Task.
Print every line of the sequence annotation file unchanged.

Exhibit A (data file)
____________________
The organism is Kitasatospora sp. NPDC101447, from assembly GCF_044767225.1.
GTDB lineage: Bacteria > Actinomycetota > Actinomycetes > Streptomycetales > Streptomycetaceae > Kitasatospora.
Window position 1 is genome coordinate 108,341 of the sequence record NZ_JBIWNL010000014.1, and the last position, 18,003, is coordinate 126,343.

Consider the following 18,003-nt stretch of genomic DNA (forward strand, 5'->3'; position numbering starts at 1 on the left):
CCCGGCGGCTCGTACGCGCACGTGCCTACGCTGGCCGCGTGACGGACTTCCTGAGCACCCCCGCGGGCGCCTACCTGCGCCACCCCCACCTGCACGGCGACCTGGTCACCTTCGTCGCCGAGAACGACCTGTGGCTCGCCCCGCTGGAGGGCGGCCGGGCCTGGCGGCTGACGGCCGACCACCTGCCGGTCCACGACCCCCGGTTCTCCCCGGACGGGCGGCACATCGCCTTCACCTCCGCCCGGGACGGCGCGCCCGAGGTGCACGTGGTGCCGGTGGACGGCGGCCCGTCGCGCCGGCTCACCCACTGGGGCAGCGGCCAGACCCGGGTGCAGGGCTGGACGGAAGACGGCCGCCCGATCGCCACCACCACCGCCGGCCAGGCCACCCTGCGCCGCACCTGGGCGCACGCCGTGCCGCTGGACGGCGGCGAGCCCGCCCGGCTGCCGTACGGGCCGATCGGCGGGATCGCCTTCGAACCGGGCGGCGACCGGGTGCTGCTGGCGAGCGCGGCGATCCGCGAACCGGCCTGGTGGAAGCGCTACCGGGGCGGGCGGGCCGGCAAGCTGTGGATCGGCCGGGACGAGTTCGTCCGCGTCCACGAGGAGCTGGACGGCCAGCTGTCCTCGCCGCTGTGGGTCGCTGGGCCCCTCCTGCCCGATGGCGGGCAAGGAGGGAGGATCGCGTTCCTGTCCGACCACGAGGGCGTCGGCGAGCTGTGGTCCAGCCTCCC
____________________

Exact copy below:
The organism is Kitasatospora sp. NPDC101447, from assembly GCF_044767225.1.
GTDB lineage: Bacteria > Actinomycetota > Actinomycetes > Streptomycetales > Streptomycetaceae > Kitasatospora.
Window position 1 is genome coordinate 108,341 of the sequence record NZ_JBIWNL010000014.1, and the last position, 18,003, is coordinate 126,343.

Consider the following 18,003-nt stretch of genomic DNA (forward strand, 5'->3'; position numbering starts at 1 on the left):
CCCGGCGGCTCGTACGCGCACGTGCCTACGCTGGCCGCGTGACGGACTTCCTGAGCACCCCCGCGGGCGCCTACCTGCGCCACCCCCACCTGCACGGCGACCTGGTCACCTTCGTCGCCGAGAACGACCTGTGGCTCGCCCCGCTGGAGGGCGGCCGGGCCTGGCGGCTGACGGCCGACCACCTGCCGGTCCACGACCCCCGGTTCTCCCCGGACGGGCGGCACATCGCCTTCACCTCCGCCCGGGACGGCGCGCCCGAGGTGCACGTGGTGCCGGTGGACGGCGGCCCGTCGCGCCGGCTCACCCACTGGGGCAGCGGCCAGACCCGGGTGCAGGGCTGGACGGAAGACGGCCGCCCGATCGCCACCACCACCGCCGGCCAGGCCACCCTGCGCCGCACCTGGGCGCACGCCGTGCCGCTGGACGGCGGCGAGCCCGCCCGGCTGCCGTACGGGCCGATCGGCGGGATCGCCTTCGAACCGGGCGGCGACCGGGTGCTGCTGGCGAGCGCGGCGATCCGCGAACCGGCCTGGTGGAAGCGCTACCGGGGCGGGCGGGCCGGCAAGCTGTGGATCGGCCGGGACGAGTTCGTCCGCGTCCACGAGGAGCTGGACGGCCAGCTGTCCTCGCCGCTGTGGGTCGCTGGGCCCCTCCTGCCCGATGGCGGGCAAGGAGGGAGGATCGCGTTCCTGTCCGACCACGAGGGCGTCGGCGAGCTGTGGTCCAGCCTCCC